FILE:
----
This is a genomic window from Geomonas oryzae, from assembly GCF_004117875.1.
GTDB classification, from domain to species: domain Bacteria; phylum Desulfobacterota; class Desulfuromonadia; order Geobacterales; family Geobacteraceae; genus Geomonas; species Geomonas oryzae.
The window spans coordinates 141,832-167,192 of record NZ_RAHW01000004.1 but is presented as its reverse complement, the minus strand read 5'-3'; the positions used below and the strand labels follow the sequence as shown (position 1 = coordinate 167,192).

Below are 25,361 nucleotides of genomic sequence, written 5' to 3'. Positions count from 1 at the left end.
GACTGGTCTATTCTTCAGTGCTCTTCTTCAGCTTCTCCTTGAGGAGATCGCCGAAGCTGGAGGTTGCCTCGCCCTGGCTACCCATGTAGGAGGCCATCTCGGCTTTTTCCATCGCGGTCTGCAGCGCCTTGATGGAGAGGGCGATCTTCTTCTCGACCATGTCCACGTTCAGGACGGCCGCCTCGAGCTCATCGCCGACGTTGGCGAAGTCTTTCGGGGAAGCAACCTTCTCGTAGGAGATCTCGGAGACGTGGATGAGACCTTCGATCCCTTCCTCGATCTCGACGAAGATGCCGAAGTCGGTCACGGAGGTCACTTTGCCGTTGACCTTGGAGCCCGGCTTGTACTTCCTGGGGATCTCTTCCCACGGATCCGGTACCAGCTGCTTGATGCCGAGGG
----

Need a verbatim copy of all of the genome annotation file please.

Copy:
This is a genomic window from Geomonas oryzae, from assembly GCF_004117875.1.
GTDB classification, from domain to species: domain Bacteria; phylum Desulfobacterota; class Desulfuromonadia; order Geobacterales; family Geobacteraceae; genus Geomonas; species Geomonas oryzae.
The window spans coordinates 141,832-167,192 of record NZ_RAHW01000004.1 but is presented as its reverse complement, the minus strand read 5'-3'; the positions used below and the strand labels follow the sequence as shown (position 1 = coordinate 167,192).

Below are 25,361 nucleotides of genomic sequence, written 5' to 3'. Positions count from 1 at the left end.
GACTGGTCTATTCTTCAGTGCTCTTCTTCAGCTTCTCCTTGAGGAGATCGCCGAAGCTGGAGGTTGCCTCGCCCTGGCTACCCATGTAGGAGGCCATCTCGGCTTTTTCCATCGCGGTCTGCAGCGCCTTGATGGAGAGGGCGATCTTCTTCTCGACCATGTCCACGTTCAGGACGGCCGCCTCGAGCTCATCGCCGACGTTGGCGAAGTCTTTCGGGGAAGCAACCTTCTCGTAGGAGATCTCGGAGACGTGGATGAGACCTTCGATCCCTTCCTCGATCTCGACGAAGATGCCGAAGTCGGTCACGGAGGTCACTTTGCCGTTGACCTTGGAGCCCGGCTTGTACTTCCTGGGGATCTCTTCCCACGGATCCGGTACCAGCTGCTTGATGCCGAGGG